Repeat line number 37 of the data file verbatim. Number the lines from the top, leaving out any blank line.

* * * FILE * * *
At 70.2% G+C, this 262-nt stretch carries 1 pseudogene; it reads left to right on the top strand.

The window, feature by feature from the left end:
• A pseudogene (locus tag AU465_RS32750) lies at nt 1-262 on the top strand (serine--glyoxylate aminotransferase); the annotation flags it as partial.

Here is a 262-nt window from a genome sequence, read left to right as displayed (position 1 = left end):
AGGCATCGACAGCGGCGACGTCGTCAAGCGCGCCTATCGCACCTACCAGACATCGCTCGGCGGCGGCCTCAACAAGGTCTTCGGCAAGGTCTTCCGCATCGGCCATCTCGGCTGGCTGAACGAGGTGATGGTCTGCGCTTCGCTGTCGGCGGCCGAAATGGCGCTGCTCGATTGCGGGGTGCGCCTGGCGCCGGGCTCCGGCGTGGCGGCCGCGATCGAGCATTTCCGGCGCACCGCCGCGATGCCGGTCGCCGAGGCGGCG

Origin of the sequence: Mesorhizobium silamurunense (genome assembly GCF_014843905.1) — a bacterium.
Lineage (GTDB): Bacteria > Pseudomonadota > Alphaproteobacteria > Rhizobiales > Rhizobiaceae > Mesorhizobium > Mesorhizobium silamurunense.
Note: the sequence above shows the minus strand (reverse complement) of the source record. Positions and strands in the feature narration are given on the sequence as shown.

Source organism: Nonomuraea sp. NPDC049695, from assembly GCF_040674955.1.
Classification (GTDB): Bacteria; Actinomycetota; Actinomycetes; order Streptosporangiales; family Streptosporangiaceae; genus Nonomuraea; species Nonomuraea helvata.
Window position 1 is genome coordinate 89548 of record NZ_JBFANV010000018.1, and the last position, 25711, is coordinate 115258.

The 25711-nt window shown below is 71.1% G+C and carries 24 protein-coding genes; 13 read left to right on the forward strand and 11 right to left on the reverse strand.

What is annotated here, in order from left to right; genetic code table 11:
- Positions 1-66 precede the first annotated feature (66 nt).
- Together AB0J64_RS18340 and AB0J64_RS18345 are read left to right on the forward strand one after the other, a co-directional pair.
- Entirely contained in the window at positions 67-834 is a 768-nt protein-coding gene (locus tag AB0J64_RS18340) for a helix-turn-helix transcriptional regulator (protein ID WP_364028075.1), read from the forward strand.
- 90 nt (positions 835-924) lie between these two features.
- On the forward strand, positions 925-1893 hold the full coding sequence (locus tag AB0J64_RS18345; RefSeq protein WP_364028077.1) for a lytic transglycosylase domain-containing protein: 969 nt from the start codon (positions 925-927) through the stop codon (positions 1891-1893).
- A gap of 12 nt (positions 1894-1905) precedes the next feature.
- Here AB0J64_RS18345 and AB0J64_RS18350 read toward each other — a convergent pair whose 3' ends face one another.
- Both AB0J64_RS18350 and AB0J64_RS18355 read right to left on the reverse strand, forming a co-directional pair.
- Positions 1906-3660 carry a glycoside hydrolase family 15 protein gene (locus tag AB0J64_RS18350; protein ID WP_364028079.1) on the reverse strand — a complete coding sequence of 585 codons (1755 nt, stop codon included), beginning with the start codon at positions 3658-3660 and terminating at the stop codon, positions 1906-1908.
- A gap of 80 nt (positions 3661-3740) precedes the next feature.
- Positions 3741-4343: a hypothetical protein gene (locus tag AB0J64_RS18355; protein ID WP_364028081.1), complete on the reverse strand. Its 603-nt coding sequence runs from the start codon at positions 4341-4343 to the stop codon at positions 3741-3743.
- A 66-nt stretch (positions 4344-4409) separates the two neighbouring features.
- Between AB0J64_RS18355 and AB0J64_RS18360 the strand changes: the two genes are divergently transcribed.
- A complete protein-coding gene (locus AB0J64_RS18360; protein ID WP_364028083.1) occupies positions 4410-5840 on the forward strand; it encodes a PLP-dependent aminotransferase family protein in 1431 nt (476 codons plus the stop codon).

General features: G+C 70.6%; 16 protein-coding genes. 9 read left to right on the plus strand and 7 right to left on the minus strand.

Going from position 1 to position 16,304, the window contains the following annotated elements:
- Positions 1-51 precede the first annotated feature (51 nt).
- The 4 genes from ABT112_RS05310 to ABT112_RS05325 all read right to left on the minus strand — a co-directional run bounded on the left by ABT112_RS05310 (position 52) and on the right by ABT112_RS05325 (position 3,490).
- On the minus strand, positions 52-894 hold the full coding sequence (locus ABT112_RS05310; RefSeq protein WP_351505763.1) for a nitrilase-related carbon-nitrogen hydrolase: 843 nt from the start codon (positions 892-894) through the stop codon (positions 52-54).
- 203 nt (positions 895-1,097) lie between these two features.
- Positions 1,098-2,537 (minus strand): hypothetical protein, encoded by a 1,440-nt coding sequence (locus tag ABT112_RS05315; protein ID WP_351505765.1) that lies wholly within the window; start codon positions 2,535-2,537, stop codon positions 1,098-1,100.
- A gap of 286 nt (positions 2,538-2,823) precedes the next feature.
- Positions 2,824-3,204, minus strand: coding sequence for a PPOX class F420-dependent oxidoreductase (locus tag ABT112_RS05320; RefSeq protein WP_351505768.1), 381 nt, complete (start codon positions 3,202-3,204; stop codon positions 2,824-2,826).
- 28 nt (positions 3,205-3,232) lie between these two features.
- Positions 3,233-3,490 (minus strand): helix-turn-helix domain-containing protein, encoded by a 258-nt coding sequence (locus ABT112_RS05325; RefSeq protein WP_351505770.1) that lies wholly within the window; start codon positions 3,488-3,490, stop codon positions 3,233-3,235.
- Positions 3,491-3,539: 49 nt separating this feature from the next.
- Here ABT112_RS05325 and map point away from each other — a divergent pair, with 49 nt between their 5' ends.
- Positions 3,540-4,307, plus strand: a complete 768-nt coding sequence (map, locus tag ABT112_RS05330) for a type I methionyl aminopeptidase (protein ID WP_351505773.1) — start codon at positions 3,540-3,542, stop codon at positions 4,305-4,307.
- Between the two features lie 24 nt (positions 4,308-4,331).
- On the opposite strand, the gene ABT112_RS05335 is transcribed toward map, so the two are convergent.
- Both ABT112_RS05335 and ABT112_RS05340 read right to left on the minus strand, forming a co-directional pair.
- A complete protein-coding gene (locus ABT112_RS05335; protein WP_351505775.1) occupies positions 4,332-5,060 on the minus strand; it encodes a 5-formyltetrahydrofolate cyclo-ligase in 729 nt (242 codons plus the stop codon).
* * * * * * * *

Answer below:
- 28 nt (positions 3,205-3,232) lie between these two features.